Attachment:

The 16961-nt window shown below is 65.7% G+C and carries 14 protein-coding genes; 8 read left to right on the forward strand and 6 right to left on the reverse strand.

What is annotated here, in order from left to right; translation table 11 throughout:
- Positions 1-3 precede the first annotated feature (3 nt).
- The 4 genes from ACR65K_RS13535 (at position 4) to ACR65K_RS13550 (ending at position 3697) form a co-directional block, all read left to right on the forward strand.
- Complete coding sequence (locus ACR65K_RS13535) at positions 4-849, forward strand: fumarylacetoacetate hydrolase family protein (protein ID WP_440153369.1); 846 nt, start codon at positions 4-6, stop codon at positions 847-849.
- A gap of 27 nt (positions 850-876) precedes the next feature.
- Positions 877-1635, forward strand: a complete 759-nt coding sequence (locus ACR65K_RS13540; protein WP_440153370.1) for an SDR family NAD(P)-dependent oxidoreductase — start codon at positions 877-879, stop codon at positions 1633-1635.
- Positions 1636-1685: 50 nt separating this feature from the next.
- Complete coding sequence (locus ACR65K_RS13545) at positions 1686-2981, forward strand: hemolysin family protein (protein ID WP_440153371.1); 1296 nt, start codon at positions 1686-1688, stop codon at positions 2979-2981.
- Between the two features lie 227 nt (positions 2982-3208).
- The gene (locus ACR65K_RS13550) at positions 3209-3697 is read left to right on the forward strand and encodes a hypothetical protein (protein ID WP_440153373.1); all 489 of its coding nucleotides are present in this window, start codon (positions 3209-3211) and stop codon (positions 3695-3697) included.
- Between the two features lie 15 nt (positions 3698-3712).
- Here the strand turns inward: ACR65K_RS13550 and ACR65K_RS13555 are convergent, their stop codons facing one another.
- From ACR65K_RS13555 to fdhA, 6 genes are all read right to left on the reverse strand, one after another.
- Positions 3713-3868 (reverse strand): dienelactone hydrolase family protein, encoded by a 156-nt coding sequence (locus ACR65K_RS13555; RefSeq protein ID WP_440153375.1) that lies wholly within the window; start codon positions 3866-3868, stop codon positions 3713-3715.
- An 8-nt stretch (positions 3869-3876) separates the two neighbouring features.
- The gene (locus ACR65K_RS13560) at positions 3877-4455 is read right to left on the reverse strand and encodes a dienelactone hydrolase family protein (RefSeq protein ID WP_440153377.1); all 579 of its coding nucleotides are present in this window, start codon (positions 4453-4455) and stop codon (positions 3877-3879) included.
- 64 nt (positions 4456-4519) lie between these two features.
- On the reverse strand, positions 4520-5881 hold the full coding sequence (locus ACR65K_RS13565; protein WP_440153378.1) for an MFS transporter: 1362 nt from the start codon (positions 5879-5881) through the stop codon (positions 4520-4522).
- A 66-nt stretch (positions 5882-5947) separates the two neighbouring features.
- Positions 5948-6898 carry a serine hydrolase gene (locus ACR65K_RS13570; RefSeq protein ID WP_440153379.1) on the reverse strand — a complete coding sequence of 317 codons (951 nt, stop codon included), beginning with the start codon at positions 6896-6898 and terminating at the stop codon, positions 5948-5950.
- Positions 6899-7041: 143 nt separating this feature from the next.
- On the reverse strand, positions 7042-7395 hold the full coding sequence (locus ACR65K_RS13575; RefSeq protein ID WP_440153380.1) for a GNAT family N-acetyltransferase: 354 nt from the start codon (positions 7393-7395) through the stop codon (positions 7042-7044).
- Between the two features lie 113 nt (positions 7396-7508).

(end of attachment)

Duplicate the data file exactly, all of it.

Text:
The 16961-nt window shown below is 65.7% G+C and carries 14 protein-coding genes; 8 read left to right on the forward strand and 6 right to left on the reverse strand.

What is annotated here, in order from left to right; translation table 11 throughout:
- Positions 1-3 precede the first annotated feature (3 nt).
- The 4 genes from ACR65K_RS13535 (at position 4) to ACR65K_RS13550 (ending at position 3697) form a co-directional block, all read left to right on the forward strand.
- Complete coding sequence (locus ACR65K_RS13535) at positions 4-849, forward strand: fumarylacetoacetate hydrolase family protein (protein ID WP_440153369.1); 846 nt, start codon at positions 4-6, stop codon at positions 847-849.
- A gap of 27 nt (positions 850-876) precedes the next feature.
- Positions 877-1635, forward strand: a complete 759-nt coding sequence (locus ACR65K_RS13540; protein WP_440153370.1) for an SDR family NAD(P)-dependent oxidoreductase — start codon at positions 877-879, stop codon at positions 1633-1635.
- Positions 1636-1685: 50 nt separating this feature from the next.
- Complete coding sequence (locus ACR65K_RS13545) at positions 1686-2981, forward strand: hemolysin family protein (protein ID WP_440153371.1); 1296 nt, start codon at positions 1686-1688, stop codon at positions 2979-2981.
- Between the two features lie 227 nt (positions 2982-3208).
- The gene (locus ACR65K_RS13550) at positions 3209-3697 is read left to right on the forward strand and encodes a hypothetical protein (protein ID WP_440153373.1); all 489 of its coding nucleotides are present in this window, start codon (positions 3209-3211) and stop codon (positions 3695-3697) included.
- Between the two features lie 15 nt (positions 3698-3712).
- Here the strand turns inward: ACR65K_RS13550 and ACR65K_RS13555 are convergent, their stop codons facing one another.
- From ACR65K_RS13555 to fdhA, 6 genes are all read right to left on the reverse strand, one after another.
- Positions 3713-3868 (reverse strand): dienelactone hydrolase family protein, encoded by a 156-nt coding sequence (locus ACR65K_RS13555; RefSeq protein ID WP_440153375.1) that lies wholly within the window; start codon positions 3866-3868, stop codon positions 3713-3715.
- An 8-nt stretch (positions 3869-3876) separates the two neighbouring features.
- The gene (locus ACR65K_RS13560) at positions 3877-4455 is read right to left on the reverse strand and encodes a dienelactone hydrolase family protein (RefSeq protein ID WP_440153377.1); all 579 of its coding nucleotides are present in this window, start codon (positions 4453-4455) and stop codon (positions 3877-3879) included.
- 64 nt (positions 4456-4519) lie between these two features.
- On the reverse strand, positions 4520-5881 hold the full coding sequence (locus ACR65K_RS13565; protein WP_440153378.1) for an MFS transporter: 1362 nt from the start codon (positions 5879-5881) through the stop codon (positions 4520-4522).
- A 66-nt stretch (positions 5882-5947) separates the two neighbouring features.
- Positions 5948-6898 carry a serine hydrolase gene (locus ACR65K_RS13570; RefSeq protein ID WP_440153379.1) on the reverse strand — a complete coding sequence of 317 codons (951 nt, stop codon included), beginning with the start codon at positions 6896-6898 and terminating at the stop codon, positions 5948-5950.
- Positions 6899-7041: 143 nt separating this feature from the next.
- On the reverse strand, positions 7042-7395 hold the full coding sequence (locus ACR65K_RS13575; RefSeq protein ID WP_440153380.1) for a GNAT family N-acetyltransferase: 354 nt from the start codon (positions 7393-7395) through the stop codon (positions 7042-7044).
- Between the two features lie 113 nt (positions 7396-7508).